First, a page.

Study links COVID restrictions to surge in teen psychiatric hospitalizations

The onset of COVID-19 public health restrictions led to a surge in teens hospitalized for psychiatric issues, with girls experiencing the worst spikes in emotional breakdowns, a new study finds.

An international consortium of 27 researchers published the study Tuesday in JAMA Network Open, analyzing data from eight American and French children’s hospitals between Feb. 1, 2019, and April 30, 2021.

They found the number of children ages 11 to 17 hospitalized for severe anxiety, depression and suicide risk rose 14% from 9,696 in the 14 months through March 2020 to 11,101 in the following 13 months.

Over the same two periods, the percentage of teens receiving inpatient psychiatric care jumped from 33.6% to 36.4% of all hospitalizations in the age group.

“These findings support the need for greater resources within children’s hospitals to care for teens with mental health conditions during the pandemic and beyond,” the researchers wrote, noting that teen suicide rates have increased since 2010.

Girls went from 61.5% to 68.5% of all teens hospitalized for psychiatric issues before and after the first COVID quarantines, the study found.

The study did not explain why the gender rift widened while children stayed home. But girls more often watched video content alone, while boys more often played video games online with friends, said Nancy Jennings, director of the Children’s Education and Entertainment Research Lab at the University of Cincinnati.

“For boys, they already had established networks through gaming to maintain connections with peers,” Ms. Jennings said in an email. “Games tend to be engaging and a space for escapism from reality, providing mental health breaks from crisis management. Girls enjoyed connecting with friends online but some found it less fulfilling than in-person interactions and may have gotten less benefit from their devices than they were hoping for.”

The study echoes a growing number of reports that anxiety, depression and suicide risks skyrocketed among teens during pandemic lockdowns of schools and other social outlets.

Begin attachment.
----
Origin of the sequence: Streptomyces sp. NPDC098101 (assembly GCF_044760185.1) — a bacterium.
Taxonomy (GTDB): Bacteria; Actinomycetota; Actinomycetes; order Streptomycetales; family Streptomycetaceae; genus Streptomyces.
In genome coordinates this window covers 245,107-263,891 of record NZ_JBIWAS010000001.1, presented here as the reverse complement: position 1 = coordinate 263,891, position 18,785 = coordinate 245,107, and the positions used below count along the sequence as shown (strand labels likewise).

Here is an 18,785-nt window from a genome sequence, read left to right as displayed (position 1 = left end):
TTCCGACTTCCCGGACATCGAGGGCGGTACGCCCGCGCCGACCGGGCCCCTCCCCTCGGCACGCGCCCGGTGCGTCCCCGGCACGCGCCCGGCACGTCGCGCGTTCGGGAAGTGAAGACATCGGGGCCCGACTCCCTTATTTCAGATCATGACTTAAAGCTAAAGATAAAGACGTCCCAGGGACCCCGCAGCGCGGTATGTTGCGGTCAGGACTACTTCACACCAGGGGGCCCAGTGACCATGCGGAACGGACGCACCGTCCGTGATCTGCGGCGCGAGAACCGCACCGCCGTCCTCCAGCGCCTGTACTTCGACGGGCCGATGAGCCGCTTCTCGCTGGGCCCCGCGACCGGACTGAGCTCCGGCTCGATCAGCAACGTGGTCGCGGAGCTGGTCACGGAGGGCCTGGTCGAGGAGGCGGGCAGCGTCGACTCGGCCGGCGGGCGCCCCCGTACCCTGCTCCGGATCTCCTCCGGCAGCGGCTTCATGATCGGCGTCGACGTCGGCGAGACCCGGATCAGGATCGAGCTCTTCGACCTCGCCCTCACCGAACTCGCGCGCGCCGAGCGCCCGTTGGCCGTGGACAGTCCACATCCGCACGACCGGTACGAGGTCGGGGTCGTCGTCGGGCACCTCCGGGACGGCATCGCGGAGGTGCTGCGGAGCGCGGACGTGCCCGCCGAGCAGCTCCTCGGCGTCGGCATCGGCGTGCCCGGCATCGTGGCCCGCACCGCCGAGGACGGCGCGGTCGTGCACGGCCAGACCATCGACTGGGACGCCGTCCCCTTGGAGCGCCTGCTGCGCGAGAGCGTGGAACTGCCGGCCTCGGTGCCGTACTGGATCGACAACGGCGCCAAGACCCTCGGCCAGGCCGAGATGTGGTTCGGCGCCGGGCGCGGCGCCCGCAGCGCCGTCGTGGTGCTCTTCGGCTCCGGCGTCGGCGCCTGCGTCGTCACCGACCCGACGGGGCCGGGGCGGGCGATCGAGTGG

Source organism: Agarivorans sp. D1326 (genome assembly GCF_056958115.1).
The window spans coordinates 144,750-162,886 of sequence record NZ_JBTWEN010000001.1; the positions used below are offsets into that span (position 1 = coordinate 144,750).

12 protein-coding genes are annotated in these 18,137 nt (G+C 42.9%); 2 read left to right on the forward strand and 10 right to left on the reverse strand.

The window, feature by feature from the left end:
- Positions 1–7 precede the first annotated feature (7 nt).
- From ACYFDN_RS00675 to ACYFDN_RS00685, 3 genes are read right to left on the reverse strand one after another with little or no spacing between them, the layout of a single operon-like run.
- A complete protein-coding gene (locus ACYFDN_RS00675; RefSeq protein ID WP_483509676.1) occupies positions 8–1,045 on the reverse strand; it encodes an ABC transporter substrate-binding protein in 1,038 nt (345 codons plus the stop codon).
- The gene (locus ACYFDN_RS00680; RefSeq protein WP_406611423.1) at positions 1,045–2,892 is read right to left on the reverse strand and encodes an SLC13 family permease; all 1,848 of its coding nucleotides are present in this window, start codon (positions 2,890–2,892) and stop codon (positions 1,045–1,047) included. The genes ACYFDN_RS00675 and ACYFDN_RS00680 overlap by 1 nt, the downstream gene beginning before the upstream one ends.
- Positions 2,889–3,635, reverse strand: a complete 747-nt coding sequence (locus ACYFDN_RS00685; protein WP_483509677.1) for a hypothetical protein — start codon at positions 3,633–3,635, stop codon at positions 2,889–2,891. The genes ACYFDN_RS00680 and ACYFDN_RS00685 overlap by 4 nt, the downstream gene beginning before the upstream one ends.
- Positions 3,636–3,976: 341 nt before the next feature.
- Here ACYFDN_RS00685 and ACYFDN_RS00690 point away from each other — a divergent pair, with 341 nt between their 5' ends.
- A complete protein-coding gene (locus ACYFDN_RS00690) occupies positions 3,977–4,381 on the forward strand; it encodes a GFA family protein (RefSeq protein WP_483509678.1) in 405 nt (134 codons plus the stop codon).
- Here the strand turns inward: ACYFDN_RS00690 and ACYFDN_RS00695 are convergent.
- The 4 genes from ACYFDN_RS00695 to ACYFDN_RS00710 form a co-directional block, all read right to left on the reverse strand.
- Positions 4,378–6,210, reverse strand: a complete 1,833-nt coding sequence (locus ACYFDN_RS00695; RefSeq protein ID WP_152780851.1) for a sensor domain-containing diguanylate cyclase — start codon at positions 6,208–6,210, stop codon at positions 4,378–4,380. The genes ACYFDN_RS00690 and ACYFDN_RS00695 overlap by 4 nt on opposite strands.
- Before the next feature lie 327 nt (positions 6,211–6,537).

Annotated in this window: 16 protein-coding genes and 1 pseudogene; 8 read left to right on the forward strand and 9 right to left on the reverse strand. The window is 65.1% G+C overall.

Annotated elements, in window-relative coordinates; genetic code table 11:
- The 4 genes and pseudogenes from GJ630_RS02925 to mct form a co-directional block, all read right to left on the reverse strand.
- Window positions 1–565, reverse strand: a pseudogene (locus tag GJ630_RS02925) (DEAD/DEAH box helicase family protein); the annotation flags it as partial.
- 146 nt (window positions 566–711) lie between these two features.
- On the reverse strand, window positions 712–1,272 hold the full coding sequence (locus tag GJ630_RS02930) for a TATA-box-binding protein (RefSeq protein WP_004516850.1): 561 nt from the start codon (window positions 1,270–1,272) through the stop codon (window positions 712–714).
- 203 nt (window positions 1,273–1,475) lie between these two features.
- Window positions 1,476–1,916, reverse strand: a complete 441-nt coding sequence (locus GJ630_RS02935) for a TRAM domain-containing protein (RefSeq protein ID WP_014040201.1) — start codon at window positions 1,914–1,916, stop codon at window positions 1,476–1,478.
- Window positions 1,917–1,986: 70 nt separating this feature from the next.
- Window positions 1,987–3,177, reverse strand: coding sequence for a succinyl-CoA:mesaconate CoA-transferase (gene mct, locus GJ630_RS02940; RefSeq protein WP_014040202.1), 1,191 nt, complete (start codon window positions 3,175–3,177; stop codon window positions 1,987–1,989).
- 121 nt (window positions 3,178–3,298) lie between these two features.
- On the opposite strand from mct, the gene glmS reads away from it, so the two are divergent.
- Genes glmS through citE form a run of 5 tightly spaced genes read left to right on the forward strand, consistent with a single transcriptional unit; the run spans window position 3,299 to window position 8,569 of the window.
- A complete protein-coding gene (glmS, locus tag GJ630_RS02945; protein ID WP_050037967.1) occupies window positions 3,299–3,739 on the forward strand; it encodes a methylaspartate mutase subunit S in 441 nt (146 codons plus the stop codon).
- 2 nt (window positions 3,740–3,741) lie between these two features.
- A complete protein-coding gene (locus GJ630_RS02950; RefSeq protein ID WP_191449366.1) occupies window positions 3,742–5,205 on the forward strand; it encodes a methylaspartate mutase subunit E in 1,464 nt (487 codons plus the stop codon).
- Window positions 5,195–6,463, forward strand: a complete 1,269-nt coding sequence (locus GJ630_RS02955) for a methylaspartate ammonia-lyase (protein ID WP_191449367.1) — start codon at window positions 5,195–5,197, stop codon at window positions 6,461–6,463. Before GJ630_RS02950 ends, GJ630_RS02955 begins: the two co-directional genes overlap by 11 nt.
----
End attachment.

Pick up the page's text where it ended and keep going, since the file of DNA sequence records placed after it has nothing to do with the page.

Surgeon General Vivek Murthy and the American Psychological Association (APA) have issued warnings about a lingering youth mental health crisis.

Tuesday’s study confirms that “a tsunami of mental health challenges has accelerated during the pandemic” among American youths, said clinical psychologist Thomas Plante, an APA member.

“Of course, we still need to be mindful that this study is based on correlation. Cause and effect relationships are complicated and other variables could be involved with the results, e.g., social media influences,” said Mr. Plante, a professor at Santa Clara University. “Nonetheless, we clearly are seeing an increase in mental health problems among youth and this study well demonstrates the crisis we are in.”

Teens have more trouble processing family stress at home and changes to familiar routines because their brains are still developing, said Laura DeCook, the California-based founder of LDC Wellbeing.

“Many adolescents were unable to cope with the social isolation and the ever-changing uncertainty that the pandemic brought to their lives,” said Ms. DeCook, who leads mental health workshops for families. “They lack the same type of resilience and coping mechanisms that adults have developed.”

Officials must be more careful moving forward about public health restrictions that inflict lasting harm on children, said some medical experts responding to the new study.

“Social distancing prevented the social engagement many youths need at these moments in order to mitigate mental health challenges and concerns,” said Dr. Panagis Galiatsatos, a professor at the Johns Hopkins School of Medicine. “In the future, an understanding of the consequences of public health efforts is warranted to mitigate unintended consequences.”

The best way to mitigate such harms is to prepare better for future pandemics, said Dr. Amesh Adalja, a senior scholar at the Johns Hopkins Center for Health Security.

“It is important to understand that the lack of pandemic preparedness, which prompted more blunt mitigation measures, has had a cascading impact on health that extends beyond COVID,” said Dr. Adalja, an infectious disease specialist.

For more information, visit The Washington Times COVID-19 resource page.

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